that reached all of the Midwest and south into Texas. It was a
broadcast that featured a popular new orchestra leader and his
band. Dad immediately spotted mother seated in the audience and
after the show asked several people if they knew the beautiful
dark haired nurse. He managed an introduction and started actively
courting her despite her first refusal to go with him, having
been warned about the shady character of most show business performers.
He continued to see her in South Dakota and when she moved to
Dallas, he bought a small hotel there so he could perform in that
city while pursuing his courtship.
Dad's proposal presented Fern with a critical life decision. She
knew that she was deeply in love, but she also knew that marriage
would finish her dreams of a career in medicine with its absorbing
intellectual challenges. In the end, she knew that she wanted
children and a home and said yes.
Throughout her life she maintained a keen interest in medicine
and was untiring in quizzing family members in the profession.
It is no accident that her two daughters happily married physicians,
that three of her eleven grandchildren became physicians and that
in their generation of spouses, there is another physician and
two nurses. She even entertained the dream of going to medical
school herself when her children were grown but life took her
in another direction as her husband became a national celebrity
and the demands on her time and emotional resources increased.
Fern's early life was bruised with uncertainty and instability.
As a teenager she lost her two oldest, and idolized, brothers
who were in their twenties and who had kept the family financially
solvent after her father's death. The oldest died in the 1918
flu epidemic, leaving a wife and four small children. Her second
brother died suddenly while in law school in Chicago of black
diphtheria. The early years of her marriage found her moving from
town to town with my dad, constantly saying good-bye to newly
forged friendships and support systems. Even as she put down year-long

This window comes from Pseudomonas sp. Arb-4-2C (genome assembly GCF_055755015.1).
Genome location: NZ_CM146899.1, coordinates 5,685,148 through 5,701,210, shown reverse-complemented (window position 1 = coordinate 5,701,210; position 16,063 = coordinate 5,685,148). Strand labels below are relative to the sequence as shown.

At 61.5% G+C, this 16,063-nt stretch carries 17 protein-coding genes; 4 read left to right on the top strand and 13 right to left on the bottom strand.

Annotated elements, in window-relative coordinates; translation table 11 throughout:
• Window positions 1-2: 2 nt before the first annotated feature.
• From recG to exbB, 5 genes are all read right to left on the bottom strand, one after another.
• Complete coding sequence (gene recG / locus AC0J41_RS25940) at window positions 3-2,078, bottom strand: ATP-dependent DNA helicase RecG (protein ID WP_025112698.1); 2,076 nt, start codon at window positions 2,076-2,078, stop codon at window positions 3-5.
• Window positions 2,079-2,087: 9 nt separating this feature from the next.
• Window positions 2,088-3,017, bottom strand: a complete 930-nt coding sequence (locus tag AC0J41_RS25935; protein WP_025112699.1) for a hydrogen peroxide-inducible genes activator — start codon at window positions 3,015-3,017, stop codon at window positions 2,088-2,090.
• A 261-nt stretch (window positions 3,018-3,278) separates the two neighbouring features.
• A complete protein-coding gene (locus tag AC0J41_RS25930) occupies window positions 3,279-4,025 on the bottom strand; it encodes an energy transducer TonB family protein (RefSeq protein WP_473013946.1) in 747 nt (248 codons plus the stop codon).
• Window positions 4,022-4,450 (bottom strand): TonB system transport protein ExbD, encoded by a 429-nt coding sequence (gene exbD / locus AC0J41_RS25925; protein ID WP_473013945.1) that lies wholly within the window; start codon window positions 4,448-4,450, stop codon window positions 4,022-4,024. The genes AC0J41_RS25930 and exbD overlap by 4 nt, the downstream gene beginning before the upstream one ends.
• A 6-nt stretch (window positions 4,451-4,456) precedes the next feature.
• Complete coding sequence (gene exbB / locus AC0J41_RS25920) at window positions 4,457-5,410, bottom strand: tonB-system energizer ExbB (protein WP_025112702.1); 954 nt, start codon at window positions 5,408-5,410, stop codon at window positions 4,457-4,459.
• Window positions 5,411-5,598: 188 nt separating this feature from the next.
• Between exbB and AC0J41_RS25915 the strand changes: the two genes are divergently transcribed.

roots in cities like Omaha, Denver, Pittsburgh and Dallas, she
coped with raising young children while yearning for a real home.
For almost the first two decades of her marriage, she was essentially
a single parent as my dad's work, of necessity, took him through
many states within a few weeks. They finally settled in Chicago
and bought their first home where they remained for eight years.
These were years strained by World War II with all its anxiety
and by a horrific auto accident in which Fern was a passenger.
She sustained a broken and dislocated pelvis, crushed ribs and
broken legs. When she was brought to the emergency room she had
the presence of mind to call me to say that she had a few bruises
and the doctors wanted to keep her overnight for observation.
She asked me, barely a teen, to care for my younger brother and
sister. We took care of each other for several days until my dad,
in his usual practical fashion, sent his girl singer north from
New Orleans, where he was performing, to take care of us. Her
experience was not domestic, but she was a good sport and that
is another hilarious story.
Fern spent a month in the hospital and was told that she would
never walk again. Confined to an upstairs bedroom after returning
home, we took care of her, assisted by her niece. Mom talked a